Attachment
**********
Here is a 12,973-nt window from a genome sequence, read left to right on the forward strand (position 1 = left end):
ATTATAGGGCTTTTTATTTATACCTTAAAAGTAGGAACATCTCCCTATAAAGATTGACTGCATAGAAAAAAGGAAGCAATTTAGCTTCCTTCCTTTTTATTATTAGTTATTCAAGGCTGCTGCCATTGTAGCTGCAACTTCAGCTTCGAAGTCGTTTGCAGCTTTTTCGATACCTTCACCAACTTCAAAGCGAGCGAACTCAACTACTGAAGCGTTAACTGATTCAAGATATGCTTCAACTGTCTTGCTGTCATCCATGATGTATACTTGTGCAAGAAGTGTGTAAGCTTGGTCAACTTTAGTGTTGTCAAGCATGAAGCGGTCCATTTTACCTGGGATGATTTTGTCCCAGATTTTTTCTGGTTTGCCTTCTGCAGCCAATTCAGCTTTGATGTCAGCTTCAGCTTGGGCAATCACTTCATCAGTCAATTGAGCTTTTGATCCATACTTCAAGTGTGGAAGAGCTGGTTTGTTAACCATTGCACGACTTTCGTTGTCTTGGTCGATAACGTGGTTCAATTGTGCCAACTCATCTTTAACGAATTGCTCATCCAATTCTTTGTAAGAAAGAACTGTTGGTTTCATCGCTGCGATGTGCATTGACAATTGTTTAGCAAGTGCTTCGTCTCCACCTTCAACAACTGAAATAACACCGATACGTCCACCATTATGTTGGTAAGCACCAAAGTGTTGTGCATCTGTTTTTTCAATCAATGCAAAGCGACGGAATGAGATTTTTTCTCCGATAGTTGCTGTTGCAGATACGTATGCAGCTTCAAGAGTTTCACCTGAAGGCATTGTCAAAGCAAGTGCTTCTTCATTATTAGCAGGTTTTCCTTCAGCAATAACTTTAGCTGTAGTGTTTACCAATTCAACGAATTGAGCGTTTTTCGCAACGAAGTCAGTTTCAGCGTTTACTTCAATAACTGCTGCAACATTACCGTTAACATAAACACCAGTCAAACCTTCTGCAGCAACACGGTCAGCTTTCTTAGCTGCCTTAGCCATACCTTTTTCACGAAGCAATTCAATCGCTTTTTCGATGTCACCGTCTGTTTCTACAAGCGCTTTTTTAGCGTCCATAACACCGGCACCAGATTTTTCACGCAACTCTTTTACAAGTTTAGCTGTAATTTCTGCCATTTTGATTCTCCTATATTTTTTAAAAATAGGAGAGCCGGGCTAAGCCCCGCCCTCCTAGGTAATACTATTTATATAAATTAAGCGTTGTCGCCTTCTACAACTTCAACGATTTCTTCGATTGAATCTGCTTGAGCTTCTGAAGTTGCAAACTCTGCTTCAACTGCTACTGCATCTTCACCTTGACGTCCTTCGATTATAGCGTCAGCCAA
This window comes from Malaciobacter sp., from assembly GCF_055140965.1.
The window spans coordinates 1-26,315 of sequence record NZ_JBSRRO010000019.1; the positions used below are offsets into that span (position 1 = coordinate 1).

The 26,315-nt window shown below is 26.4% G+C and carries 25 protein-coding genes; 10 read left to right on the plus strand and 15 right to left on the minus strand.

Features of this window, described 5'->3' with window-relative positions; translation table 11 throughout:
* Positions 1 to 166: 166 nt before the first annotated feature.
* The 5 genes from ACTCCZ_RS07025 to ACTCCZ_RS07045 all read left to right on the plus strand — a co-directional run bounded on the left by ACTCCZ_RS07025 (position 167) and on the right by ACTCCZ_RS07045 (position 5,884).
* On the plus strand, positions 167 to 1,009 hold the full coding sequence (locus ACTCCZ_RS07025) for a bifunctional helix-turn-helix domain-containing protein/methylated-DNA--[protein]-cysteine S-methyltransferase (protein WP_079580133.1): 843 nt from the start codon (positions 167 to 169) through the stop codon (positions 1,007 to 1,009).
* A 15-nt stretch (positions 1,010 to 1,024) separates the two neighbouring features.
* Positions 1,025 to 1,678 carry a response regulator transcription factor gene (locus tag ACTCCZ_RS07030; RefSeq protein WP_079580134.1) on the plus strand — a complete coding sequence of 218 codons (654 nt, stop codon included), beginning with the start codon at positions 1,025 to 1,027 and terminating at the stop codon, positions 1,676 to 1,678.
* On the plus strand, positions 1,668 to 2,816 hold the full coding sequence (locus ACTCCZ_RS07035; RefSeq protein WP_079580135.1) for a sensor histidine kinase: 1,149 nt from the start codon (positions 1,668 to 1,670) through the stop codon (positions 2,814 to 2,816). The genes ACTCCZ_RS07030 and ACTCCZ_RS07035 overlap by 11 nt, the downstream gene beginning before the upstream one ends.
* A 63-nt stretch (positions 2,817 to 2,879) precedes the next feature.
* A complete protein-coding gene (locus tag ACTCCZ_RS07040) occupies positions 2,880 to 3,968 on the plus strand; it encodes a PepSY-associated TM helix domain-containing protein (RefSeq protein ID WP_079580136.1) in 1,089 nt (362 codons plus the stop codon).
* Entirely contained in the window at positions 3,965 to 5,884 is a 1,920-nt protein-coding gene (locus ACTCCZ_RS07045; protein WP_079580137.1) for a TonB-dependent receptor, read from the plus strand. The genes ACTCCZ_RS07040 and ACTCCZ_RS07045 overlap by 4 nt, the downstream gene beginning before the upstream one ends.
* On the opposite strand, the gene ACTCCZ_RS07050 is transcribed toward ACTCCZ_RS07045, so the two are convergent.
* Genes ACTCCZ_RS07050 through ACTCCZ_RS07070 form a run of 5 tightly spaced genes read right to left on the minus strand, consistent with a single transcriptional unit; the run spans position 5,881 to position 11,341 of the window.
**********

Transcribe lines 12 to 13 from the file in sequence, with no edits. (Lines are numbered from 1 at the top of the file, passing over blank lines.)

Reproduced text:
* On the plus strand, positions 1,668 to 2,816 hold the full coding sequence (locus ACTCCZ_RS07035; RefSeq protein WP_079580135.1) for a sensor histidine kinase: 1,149 nt from the start codon (positions 1,668 to 1,670) through the stop codon (positions 2,814 to 2,816). The genes ACTCCZ_RS07030 and ACTCCZ_RS07035 overlap by 11 nt, the downstream gene beginning before the upstream one ends.
* A 63-nt stretch (positions 2,817 to 2,879) precedes the next feature.